C Q a ( z ) = 7274.703 ( z 0.652 ) z 0.7625
where the variable z is introduced by the Z-transform, which is a method for the design of sampled-data control systems [30]. Here, the sample-time equaled the batch time (i.e., 1 day). In Figure 4, each sample was distinguished by the index n. The “zoh” block performed a zero-order-hold of the computed control actuations during the 1-day treatment. The “mean-value-function” computed Tavg each day as the mean value of 1440 records of instantaneous temperature Ti. A Ti sample was taken every minute (ts1 = 1 min). Additionally, the sampler of the output to update the control law was labelled ts2 = 1 d.
A step-change in the Qa set-point would deviate Tavg from its set-point, which would be properly corrected by Equations (3) and (4) in a similar way, as Tavg deviations due to step-changes in Tair and Tsludge were compensated. However, that step-change in Qa set-point was driven straight away to the actuation Qa at the step time. A pre-filter (FQa in Figure 4) could conveniently smooth the peak at the beginning of the transient response of Qa. In our case, a suitable pre-filter was:
F Q a ( z ) = 0.0239761 z 4 ( z 0.6065 ) 4
To point out the benefits of using two control inputs, MISO (Multiple Input Single Output) control strategies in Table 1 were compared with SISO (Single Input Single Output) control, which uses a single control input. In this last case, only the aeration flow (Qa) could provide the Tavg regulation capacity required by the control specifications for robust disturbance rejection. Accordingly, the designed controller was:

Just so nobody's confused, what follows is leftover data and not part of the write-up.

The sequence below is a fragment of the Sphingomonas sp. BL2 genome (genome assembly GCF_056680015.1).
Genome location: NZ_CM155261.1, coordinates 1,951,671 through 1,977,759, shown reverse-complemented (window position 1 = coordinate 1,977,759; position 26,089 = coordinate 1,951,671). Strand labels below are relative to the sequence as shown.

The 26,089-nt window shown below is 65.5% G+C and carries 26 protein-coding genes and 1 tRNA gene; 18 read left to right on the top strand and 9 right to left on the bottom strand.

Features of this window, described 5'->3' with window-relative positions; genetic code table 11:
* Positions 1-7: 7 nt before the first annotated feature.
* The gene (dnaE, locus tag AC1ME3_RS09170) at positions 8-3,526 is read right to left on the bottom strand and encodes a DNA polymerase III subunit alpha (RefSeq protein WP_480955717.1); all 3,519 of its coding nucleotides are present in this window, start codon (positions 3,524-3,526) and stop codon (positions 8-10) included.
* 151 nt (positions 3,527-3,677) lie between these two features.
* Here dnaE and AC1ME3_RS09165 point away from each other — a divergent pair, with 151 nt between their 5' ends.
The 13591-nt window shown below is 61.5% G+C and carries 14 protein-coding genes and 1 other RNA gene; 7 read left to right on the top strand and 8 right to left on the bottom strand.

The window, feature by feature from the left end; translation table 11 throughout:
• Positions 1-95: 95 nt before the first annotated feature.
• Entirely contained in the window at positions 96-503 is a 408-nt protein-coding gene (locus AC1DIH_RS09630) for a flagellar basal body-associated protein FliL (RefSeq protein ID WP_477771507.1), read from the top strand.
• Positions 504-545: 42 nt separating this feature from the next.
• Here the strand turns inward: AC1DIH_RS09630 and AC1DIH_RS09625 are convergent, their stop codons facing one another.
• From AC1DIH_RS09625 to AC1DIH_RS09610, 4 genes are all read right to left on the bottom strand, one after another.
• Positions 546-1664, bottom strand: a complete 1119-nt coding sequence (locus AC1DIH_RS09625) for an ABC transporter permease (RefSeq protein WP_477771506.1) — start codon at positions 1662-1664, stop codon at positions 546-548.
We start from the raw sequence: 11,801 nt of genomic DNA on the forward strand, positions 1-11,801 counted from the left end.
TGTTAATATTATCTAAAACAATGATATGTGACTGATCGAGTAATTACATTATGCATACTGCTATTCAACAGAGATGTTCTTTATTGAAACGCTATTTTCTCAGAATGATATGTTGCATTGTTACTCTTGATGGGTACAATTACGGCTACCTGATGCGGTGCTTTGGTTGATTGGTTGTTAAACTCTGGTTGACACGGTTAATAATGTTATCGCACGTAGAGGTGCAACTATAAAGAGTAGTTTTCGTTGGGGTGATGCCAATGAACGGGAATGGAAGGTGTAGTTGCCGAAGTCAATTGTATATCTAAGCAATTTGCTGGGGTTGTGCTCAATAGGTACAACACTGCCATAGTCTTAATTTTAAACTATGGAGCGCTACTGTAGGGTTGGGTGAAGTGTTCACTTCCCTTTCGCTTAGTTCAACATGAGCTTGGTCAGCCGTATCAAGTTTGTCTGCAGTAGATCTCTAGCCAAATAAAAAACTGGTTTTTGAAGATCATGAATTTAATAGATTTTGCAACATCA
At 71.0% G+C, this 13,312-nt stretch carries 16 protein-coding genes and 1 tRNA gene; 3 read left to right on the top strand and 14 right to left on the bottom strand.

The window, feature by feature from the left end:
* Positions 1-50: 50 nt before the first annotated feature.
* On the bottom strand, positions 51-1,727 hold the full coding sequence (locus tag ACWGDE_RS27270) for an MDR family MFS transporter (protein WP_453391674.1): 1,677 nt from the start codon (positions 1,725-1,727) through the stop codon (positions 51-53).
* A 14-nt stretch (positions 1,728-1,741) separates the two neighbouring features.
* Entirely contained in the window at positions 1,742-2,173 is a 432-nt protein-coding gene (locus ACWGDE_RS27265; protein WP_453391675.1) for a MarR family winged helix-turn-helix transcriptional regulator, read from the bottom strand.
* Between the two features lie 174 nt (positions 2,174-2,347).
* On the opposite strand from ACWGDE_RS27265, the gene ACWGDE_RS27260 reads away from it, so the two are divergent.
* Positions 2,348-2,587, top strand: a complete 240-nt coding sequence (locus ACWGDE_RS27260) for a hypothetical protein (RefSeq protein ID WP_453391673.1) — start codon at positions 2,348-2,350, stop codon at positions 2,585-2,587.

C Q a S I S O ( z ) = 7079.75 ​​​​   z ( z 0.6952 ) ( z 1 ) ( z 0.1081 )
In the SISO strategy, SRT takes a fixed value (i.e., this input does not participate in the closed-loop dynamic regulation). Equation (6) provided the expected closed-loop control specifications for any SRT value in Table 2. An even simpler control method would manually fix both the Qa and SRT; thus, they would not participate in the dynamic Tavg regulation. We denote this mode as OL (open-loop).

3. Results and Discussion

This section shows several time-domain simulations that were run on the AT_BSM inside the control scheme of Figure 4.
Figure 5 shows the time evolution of the main variables in a first experiment. Xs,in remained constant at 30 kg/m3, and sudden changes of ΔTsludge = −3 °C and ΔTair = −5 °C took place at t = 50 d and t = 70 d, respectively. Maximum deviations of Tavg (0.39 °C and 0.27 °C) were below the maximum permitted of 0.6 °C for a 5 °C disturbance step, and the settling-time to recover the 55 °C set-point was around seven days as expected. In the first moments after any disturbance, Qa quickly assumed the regulation task, and progressively SRT became more relevant. The steady state of those manipulated inputs was reached before 20 days as prescribed. In steady-state, the SRT necessarily reached different equilibria to compensate the disturbances. However, Qa always recovered the set-point Qa,ref. In this way, Qa,ref was conveniently selected based on the desired strategy: minimum aeration cost (MISO COST) for t < 90 d, or maximum production rate (MISO PROD) for t > 90 d. Focusing on the Qa,ref change that took place at t = 90 d, it could check the expected performance in the Tavg set-point recovery and the smooth transition of manipulated inputs SRT and Qa.